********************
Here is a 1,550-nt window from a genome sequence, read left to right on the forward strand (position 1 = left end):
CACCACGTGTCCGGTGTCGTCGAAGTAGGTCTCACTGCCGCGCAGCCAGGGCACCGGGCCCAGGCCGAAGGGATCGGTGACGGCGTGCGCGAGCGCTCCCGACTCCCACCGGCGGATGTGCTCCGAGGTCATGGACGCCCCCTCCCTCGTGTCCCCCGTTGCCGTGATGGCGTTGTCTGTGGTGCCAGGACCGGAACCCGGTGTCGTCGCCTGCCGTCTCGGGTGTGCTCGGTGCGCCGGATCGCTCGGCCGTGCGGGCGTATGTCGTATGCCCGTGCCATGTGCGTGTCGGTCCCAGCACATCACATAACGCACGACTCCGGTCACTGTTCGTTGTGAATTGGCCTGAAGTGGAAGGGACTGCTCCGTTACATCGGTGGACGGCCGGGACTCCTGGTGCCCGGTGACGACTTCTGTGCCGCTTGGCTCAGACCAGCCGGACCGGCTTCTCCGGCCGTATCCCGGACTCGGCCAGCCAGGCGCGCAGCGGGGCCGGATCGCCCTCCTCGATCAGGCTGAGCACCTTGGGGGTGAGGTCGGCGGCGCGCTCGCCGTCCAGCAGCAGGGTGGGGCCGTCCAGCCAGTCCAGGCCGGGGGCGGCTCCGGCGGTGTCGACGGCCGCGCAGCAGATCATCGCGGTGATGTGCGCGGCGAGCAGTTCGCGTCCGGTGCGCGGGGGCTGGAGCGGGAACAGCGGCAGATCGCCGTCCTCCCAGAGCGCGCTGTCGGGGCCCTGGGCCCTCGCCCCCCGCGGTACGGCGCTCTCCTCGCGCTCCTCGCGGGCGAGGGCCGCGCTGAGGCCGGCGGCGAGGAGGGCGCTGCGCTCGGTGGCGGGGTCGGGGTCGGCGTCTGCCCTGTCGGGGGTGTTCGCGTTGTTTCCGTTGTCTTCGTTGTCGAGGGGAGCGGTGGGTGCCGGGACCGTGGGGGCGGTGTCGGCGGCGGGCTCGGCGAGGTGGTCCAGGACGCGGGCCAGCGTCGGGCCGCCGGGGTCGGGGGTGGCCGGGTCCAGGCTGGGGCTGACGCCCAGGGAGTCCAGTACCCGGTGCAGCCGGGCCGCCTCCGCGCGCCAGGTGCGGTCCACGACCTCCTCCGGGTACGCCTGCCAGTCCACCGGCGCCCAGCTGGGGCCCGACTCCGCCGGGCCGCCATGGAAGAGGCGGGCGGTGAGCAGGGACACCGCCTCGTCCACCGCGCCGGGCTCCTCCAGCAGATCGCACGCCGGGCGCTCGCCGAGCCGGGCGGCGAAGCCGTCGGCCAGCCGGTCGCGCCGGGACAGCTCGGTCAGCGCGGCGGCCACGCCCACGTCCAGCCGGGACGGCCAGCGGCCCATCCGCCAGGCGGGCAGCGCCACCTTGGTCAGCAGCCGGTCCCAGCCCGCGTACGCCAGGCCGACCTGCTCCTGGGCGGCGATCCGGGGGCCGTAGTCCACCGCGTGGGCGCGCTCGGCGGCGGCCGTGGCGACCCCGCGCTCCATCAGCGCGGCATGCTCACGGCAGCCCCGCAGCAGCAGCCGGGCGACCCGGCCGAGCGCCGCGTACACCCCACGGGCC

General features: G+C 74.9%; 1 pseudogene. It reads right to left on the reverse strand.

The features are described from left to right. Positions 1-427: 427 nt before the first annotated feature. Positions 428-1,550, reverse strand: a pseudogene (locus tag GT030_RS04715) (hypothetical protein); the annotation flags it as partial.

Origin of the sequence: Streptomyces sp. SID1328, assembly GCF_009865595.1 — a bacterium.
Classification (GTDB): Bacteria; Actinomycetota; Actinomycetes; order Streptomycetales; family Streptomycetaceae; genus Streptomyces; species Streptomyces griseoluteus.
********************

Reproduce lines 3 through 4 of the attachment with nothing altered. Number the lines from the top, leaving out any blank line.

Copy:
General features: G+C 74.9%; 1 pseudogene. It reads right to left on the reverse strand.

The features are described from left to right. Positions 1-427: 427 nt before the first annotated feature. Positions 428-1,550, reverse strand: a pseudogene (locus tag GT030_RS04715) (hypothetical protein); the annotation flags it as partial.